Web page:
Do small towns produce the biggest athletic talent?
December 10, 2021
When you talk about a favourite hockey player in Canada, one of the first things that comes up is their hometown. And by this measure, the small city of Kingston, Ontario, has been getting more than its fair share of mentions over the years.
Kingston, (which is also home to Queen’s University), has a reputation for producing some of the world’s best hockey players, including Kirk Muller, Doug Gilmour, Jayna Hefford, and Mike Smith. Kingston has produced 70 National Hockey League (NHL) players, including five who scored Stanley Cup-winning goals. This is a hometown hockey record that still stands today.
But Kingston isn’t the only small city that’s been highlighted as a real hockey hotspot. Across the ocean, a small town in Denmark, has also achieved an impressive hockey-related feat. In just nine years, the city of Herning, with a population of 50,000, has produced five NHL players, including Frederik Andersen, Frans Nielsen, Oliver Bjorkstrand and former NHL forward Peter Regin and Nicklas Jensen. What makes this even more interesting, is that Denmark is a country with very little hockey tradition. It’s a phenomenon that has inspired a new Apple TV documentary, The Hockey Miracle in the Middle of No Where, and research led by Queen’s professor Jean Côté (Kinesiology and Health Studies) takes centre ice in helping to explain it all.
“The filmmaker Rasmus Ankersen and a small crew came to Queen’s four years ago to learn more about our research, which received a lot of press when it was published in 2006,” says Dr. Côté. “The filmmaker then wrote popular books about talent development in sport and our research was central to his story line that focused on the trajectory of these five NHL players that grew up in Herning.”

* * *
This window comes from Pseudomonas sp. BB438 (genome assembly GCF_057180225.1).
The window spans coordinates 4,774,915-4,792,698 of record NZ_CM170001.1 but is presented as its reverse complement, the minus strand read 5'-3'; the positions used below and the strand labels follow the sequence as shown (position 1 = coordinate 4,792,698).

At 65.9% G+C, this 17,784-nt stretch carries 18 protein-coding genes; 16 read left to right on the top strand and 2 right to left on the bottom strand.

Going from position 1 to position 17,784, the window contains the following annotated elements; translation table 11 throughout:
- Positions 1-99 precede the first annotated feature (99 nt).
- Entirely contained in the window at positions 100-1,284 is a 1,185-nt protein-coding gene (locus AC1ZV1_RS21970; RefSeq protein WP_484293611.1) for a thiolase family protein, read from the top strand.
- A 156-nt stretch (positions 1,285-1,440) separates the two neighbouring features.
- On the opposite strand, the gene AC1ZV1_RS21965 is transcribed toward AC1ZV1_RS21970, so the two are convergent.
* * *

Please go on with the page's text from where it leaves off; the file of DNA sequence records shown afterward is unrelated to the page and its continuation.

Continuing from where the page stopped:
Research by Dr. Côté and collaborators that suggested small places are better than big cities at developing talent made media waves when it was published in the Journal of Sport Sciences in the mid-2000s.
“After studying professional athletes born in different cities in the USA and Canada, we found cities with populations between 50,000 and 100,000 present the best odds of producing elite athletes in hockey, basketball, baseball, and golf,” says Dr. Côté. “There are some things in the social and physical environment in small towns that are more efficient.”
The researchers found that the effect could be mainly due to factors related to the interaction of quality relationships, activities, and competitive settings that are favorable to young athlete development. For example, smaller cities present fewer safety concerns, better access to open spaces, and less competing sources of leisure time use by children.
Small cities might also present more opportunities for the type of developmental experiences and practices known to be associated with expert performance.
The Canadian data gathered for his research also suggests that rural areas with populations of less than 1,000 produced significantly less professional players than expected. This points to a lack of infrastructure that are usually common to a city, which may result in fewer opportunities to invest in physical activities and sports.
“I did talk at Kingston City Hall around a decade ago on the topic, and Kirk Muller responded to my presentation, discussing his upbringing in Kingston,” says Dr. Côté. “A lot of characteristics of Herning were shared in Muller’s story.”
The Hockey Miracle in the Middle of No Where is now available on Apple TV for subscribers. Dr. Côté and his team have a prominent role in the 45-minute film, which also includes scenic panoramas of Springer Market Square and the Queen’s campus. For a preview of the documentary, visit the website.